In “How to Create Effective Personas for Your Projects, Part 1″ I wrote about the three main components of effective personas: A name, a face, and an ecology (biographical data, lifestyle, and preferences). Creating personas that are a reflection of real people helps us as web designers and developers to empathize with our end users and more easily consider needs, goals, and priorities that may be different than our own. These are critical skills to have since we may not be part of the target audience for the site we’re developing.
Personas: Who Makes This Stuff Up?
While the information we write about a particular persona is fictional it must have its basis in reality. If we’re building a new website then we should have some idea about the target audience. In a perfect world the Information Architects, User Experience Designers, or other user-focused team members would be able to talk to some of the end users (or potential end users). There are several structured methods for collecting information about end users: contextual interviews, task analysis, focus groups, and surveys.
Contextual interviews are the most time intensive and costly. A contextual interview is conducted in the space where the end user actually works or lives. The UX professional basically shadows the person to understand what she is doing and also observes the “context” (or environment) in which she carries out her tasks. For example, if we were designing an intranet site for human resources professionals to record employee data we would literally sit in the office of an HR person, watch him process employee data, note where paper notes were used, when information was entered into or pulled from electronic records, when sticky notes were used to bridge information gaps, what he reached for when cross referencing records, etc.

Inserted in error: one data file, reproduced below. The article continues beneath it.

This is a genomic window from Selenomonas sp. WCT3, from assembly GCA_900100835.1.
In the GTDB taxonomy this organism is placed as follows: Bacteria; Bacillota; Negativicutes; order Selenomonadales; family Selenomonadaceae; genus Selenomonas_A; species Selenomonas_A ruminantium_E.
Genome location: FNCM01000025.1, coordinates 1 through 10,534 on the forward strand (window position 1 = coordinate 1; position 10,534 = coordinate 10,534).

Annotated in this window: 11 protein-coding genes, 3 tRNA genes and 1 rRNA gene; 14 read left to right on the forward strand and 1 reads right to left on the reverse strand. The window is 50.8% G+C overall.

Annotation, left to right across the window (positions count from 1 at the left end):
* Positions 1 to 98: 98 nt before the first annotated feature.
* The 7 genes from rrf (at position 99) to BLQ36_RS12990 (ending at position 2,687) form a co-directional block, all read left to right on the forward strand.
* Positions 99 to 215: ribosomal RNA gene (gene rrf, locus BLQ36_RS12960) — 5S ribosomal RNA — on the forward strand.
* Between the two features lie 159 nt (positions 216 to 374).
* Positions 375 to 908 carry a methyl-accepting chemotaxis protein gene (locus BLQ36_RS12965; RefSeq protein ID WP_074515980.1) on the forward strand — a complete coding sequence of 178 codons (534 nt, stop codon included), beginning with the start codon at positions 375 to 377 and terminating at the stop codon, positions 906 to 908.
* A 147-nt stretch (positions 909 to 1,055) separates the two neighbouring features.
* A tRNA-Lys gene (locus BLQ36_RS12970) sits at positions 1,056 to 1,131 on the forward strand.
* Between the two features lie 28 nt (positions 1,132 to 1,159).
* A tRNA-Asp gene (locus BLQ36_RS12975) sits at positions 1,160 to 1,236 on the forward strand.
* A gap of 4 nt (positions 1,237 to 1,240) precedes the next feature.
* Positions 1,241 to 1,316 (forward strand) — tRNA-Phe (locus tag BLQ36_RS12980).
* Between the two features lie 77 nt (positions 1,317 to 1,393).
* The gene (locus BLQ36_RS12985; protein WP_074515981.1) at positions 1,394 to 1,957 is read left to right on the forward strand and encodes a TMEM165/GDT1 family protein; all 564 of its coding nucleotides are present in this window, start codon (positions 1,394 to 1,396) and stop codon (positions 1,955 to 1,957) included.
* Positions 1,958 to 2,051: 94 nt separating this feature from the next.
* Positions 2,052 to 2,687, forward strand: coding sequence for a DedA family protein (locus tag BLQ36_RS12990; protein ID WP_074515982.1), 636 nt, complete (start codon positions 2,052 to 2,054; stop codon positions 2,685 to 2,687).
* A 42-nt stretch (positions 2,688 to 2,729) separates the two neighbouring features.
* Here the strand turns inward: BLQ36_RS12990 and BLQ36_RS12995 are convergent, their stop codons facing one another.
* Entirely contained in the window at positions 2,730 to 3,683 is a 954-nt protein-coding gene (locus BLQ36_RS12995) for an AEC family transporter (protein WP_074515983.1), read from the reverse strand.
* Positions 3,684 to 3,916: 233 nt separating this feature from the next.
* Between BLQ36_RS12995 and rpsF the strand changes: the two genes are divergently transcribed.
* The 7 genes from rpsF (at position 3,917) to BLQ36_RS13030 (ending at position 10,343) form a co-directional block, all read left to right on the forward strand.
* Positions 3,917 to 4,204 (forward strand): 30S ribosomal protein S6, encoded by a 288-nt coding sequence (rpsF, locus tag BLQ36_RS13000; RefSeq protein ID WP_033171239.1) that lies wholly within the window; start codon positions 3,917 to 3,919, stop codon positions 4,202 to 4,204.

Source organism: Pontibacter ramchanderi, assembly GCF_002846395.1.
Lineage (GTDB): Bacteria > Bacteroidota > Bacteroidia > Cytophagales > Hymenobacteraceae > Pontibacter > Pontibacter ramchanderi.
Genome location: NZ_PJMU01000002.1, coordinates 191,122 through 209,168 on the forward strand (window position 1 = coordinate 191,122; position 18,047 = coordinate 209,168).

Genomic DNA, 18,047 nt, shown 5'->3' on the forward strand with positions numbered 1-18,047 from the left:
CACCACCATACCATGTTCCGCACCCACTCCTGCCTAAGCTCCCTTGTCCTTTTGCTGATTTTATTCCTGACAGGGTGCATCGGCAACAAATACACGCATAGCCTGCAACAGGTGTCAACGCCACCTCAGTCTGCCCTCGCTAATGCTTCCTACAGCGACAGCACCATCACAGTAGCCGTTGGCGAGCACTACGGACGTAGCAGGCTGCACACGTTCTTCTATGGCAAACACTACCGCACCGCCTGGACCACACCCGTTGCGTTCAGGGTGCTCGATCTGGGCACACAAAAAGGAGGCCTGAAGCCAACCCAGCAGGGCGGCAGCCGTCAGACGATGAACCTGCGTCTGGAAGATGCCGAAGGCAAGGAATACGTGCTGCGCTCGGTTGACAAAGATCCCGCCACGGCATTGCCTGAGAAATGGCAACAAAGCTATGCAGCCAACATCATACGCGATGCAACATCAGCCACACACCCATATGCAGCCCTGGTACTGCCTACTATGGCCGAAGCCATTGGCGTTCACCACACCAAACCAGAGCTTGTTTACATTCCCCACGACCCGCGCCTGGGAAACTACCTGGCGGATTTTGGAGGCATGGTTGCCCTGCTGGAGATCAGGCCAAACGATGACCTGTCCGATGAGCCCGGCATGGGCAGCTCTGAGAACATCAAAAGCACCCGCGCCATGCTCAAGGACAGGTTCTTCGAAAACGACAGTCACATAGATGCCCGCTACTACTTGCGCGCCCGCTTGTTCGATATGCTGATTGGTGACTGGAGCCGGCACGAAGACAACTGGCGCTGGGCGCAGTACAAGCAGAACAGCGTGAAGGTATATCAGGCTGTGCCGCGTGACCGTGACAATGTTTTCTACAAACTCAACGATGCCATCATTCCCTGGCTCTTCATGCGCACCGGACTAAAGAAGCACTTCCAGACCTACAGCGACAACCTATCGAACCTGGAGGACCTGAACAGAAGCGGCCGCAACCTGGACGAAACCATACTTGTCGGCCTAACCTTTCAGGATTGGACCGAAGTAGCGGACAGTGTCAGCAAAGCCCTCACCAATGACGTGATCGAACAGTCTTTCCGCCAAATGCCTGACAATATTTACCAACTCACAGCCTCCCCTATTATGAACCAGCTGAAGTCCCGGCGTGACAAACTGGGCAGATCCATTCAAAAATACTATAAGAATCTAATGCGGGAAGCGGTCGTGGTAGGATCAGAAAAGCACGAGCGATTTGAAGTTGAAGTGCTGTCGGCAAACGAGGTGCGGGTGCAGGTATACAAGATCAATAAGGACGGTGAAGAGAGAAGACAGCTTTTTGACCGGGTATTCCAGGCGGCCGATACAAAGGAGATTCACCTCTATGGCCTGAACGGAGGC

The output of a contextual interview is copious notes that are synthesized into an affinity diagram, basically each note or piece of information is transposed onto sticky notes of various colors, put onto a wall and then grouped by the UX team. From these groups of sticky notes patterns, workflows, and associations are created that help us to understand what an HR person needs when working with employee data.